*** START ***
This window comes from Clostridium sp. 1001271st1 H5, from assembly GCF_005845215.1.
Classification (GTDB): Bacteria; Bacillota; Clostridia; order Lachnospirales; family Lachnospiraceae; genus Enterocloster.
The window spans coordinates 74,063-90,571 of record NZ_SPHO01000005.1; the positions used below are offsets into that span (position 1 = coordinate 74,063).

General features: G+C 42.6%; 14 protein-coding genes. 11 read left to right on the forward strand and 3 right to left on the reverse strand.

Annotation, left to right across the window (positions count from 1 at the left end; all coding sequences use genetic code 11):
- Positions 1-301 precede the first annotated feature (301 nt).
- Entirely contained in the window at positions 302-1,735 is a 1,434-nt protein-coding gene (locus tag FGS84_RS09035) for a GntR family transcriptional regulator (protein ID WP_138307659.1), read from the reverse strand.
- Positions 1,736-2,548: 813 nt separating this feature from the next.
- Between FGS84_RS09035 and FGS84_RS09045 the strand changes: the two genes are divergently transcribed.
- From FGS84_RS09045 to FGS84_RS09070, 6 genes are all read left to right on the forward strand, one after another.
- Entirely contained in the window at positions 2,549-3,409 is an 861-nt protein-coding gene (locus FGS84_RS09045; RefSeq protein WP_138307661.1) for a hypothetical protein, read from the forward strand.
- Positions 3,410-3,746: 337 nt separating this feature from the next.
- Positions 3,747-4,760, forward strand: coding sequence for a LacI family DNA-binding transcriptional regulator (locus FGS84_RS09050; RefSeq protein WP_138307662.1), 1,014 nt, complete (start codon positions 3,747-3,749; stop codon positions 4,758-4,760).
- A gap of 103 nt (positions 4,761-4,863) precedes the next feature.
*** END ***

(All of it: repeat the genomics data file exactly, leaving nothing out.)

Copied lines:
This window comes from Clostridium sp. 1001271st1 H5, from assembly GCF_005845215.1.
Classification (GTDB): Bacteria; Bacillota; Clostridia; order Lachnospirales; family Lachnospiraceae; genus Enterocloster.
The window spans coordinates 74,063-90,571 of record NZ_SPHO01000005.1; the positions used below are offsets into that span (position 1 = coordinate 74,063).

General features: G+C 42.6%; 14 protein-coding genes. 11 read left to right on the forward strand and 3 right to left on the reverse strand.

Annotation, left to right across the window (positions count from 1 at the left end; all coding sequences use genetic code 11):
- Positions 1-301 precede the first annotated feature (301 nt).
- Entirely contained in the window at positions 302-1,735 is a 1,434-nt protein-coding gene (locus tag FGS84_RS09035) for a GntR family transcriptional regulator (protein ID WP_138307659.1), read from the reverse strand.
- Positions 1,736-2,548: 813 nt separating this feature from the next.
- Between FGS84_RS09035 and FGS84_RS09045 the strand changes: the two genes are divergently transcribed.
- From FGS84_RS09045 to FGS84_RS09070, 6 genes are all read left to right on the forward strand, one after another.
- Entirely contained in the window at positions 2,549-3,409 is an 861-nt protein-coding gene (locus FGS84_RS09045; RefSeq protein WP_138307661.1) for a hypothetical protein, read from the forward strand.
- Positions 3,410-3,746: 337 nt separating this feature from the next.
- Positions 3,747-4,760, forward strand: coding sequence for a LacI family DNA-binding transcriptional regulator (locus FGS84_RS09050; RefSeq protein WP_138307662.1), 1,014 nt, complete (start codon positions 3,747-3,749; stop codon positions 4,758-4,760).
- A gap of 103 nt (positions 4,761-4,863) precedes the next feature.